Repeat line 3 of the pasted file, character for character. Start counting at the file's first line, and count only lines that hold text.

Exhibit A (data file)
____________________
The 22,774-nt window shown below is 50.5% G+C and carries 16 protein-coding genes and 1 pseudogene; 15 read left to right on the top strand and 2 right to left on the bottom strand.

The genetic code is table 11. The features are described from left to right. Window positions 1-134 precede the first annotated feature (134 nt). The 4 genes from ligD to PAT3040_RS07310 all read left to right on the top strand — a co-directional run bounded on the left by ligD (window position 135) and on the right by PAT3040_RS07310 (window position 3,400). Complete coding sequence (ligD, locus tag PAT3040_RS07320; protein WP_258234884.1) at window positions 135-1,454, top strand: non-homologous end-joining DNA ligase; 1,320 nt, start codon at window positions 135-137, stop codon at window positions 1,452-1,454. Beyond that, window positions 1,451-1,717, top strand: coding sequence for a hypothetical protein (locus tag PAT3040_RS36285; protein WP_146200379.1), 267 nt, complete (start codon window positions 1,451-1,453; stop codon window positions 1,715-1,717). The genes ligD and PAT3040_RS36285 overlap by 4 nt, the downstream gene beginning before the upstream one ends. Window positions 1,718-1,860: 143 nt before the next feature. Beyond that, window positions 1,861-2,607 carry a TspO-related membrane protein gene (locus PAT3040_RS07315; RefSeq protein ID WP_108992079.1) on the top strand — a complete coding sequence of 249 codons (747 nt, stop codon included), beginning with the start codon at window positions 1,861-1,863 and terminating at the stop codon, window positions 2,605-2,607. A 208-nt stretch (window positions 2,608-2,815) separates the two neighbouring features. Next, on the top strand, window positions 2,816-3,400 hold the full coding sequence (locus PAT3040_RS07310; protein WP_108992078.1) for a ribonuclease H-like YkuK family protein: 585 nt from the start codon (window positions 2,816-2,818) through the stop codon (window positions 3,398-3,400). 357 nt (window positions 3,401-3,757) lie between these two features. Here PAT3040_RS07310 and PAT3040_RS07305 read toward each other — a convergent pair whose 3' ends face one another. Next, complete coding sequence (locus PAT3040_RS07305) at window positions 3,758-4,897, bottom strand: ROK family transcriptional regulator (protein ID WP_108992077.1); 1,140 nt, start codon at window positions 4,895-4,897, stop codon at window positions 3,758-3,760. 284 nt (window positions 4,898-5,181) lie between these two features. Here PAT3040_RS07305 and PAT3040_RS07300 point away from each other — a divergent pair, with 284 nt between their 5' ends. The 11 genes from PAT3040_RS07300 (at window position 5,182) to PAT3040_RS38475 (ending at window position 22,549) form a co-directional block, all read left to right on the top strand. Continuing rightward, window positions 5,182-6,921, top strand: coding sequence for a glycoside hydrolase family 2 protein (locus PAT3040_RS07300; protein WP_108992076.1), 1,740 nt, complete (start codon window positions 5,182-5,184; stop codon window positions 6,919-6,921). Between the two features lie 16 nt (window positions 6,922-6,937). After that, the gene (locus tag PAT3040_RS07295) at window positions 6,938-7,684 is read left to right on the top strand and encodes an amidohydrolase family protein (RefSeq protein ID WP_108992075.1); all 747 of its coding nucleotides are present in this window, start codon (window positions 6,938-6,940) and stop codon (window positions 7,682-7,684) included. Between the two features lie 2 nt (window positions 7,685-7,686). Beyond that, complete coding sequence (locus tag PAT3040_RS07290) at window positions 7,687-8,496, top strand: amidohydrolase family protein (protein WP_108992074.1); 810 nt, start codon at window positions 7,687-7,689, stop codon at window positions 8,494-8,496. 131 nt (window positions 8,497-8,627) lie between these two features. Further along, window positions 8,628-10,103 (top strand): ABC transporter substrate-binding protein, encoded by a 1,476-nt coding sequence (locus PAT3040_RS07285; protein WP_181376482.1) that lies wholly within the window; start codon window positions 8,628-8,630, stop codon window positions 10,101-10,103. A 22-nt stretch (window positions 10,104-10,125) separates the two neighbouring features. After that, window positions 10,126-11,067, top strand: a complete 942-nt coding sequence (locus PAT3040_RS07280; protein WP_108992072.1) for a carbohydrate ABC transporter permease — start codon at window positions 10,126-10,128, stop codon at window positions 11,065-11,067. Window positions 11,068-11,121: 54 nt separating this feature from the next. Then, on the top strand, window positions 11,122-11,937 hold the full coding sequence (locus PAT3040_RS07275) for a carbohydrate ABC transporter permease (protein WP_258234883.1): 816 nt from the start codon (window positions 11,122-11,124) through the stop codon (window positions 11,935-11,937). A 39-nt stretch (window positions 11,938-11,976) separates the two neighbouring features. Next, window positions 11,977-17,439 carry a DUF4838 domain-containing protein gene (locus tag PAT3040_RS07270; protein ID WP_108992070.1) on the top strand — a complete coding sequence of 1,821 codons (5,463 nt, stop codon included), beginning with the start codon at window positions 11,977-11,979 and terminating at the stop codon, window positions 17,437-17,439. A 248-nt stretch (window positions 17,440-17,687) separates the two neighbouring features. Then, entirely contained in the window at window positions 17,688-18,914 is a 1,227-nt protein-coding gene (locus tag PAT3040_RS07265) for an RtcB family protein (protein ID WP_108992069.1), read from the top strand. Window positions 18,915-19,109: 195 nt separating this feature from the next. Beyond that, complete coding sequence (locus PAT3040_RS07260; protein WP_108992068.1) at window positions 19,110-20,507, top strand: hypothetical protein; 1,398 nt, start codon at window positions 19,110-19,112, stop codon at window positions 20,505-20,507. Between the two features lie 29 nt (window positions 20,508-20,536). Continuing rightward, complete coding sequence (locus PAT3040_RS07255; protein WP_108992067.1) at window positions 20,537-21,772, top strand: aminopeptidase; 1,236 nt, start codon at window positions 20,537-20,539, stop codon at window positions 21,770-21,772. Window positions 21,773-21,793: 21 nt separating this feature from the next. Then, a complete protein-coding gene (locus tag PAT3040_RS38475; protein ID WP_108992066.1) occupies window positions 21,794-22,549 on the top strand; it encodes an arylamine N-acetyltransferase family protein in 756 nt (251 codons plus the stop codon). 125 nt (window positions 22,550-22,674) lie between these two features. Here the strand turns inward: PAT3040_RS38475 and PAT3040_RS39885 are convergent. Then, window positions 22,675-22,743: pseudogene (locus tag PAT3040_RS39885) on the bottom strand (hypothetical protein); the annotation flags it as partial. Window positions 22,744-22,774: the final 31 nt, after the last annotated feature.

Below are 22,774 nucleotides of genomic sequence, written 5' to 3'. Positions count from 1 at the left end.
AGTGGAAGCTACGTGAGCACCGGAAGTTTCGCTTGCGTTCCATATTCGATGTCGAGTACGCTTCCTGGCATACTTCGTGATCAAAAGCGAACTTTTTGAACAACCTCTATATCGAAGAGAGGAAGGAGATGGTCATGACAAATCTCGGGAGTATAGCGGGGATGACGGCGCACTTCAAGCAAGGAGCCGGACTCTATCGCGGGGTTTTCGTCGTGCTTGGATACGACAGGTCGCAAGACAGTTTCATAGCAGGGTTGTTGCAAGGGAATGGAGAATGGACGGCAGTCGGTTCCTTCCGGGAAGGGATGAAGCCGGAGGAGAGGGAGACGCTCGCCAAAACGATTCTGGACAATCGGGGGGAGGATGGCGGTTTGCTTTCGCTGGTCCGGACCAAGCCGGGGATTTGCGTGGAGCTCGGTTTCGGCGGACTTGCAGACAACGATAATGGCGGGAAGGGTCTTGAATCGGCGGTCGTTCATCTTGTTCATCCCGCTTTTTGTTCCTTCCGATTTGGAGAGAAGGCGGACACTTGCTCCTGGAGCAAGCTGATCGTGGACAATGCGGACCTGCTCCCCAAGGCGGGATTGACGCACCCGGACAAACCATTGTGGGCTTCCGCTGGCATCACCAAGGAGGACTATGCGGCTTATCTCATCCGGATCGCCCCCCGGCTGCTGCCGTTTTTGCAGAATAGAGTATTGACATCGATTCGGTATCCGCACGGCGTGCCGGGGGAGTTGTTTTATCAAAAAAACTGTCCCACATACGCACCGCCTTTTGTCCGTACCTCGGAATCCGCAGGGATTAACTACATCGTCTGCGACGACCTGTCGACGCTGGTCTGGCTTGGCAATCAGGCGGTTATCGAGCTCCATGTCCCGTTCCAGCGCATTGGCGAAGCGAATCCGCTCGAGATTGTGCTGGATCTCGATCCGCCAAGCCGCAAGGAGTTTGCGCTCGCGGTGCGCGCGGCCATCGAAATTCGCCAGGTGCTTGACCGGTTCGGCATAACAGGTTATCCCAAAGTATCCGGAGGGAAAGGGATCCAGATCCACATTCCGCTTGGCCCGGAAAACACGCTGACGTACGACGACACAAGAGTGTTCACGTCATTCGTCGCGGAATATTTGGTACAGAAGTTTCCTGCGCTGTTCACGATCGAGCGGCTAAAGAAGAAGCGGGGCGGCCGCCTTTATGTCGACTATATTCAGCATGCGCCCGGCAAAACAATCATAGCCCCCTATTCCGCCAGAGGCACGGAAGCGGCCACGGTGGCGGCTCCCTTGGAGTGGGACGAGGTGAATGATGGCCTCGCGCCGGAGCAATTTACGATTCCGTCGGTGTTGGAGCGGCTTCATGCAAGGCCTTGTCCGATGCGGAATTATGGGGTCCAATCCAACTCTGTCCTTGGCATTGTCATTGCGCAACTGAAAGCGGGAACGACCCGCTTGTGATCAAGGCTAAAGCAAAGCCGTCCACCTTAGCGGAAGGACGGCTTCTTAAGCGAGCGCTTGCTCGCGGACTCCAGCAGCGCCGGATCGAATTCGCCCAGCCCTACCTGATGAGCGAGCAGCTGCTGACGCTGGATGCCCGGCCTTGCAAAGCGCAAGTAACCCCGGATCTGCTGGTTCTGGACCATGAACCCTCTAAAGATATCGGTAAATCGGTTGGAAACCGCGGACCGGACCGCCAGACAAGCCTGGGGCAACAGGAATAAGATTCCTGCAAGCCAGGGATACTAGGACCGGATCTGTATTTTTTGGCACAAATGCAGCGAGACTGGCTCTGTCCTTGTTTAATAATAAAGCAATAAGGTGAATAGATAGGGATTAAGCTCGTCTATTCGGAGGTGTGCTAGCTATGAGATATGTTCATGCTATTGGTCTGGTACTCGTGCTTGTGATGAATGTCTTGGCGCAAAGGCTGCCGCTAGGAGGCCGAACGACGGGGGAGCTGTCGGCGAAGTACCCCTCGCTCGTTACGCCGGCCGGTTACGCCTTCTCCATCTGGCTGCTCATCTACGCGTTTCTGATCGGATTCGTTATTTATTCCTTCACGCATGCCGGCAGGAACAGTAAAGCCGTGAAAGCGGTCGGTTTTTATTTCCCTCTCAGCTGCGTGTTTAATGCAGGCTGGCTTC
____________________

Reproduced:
Below are 22,774 nucleotides of genomic sequence, written 5' to 3'. Positions count from 1 at the left end.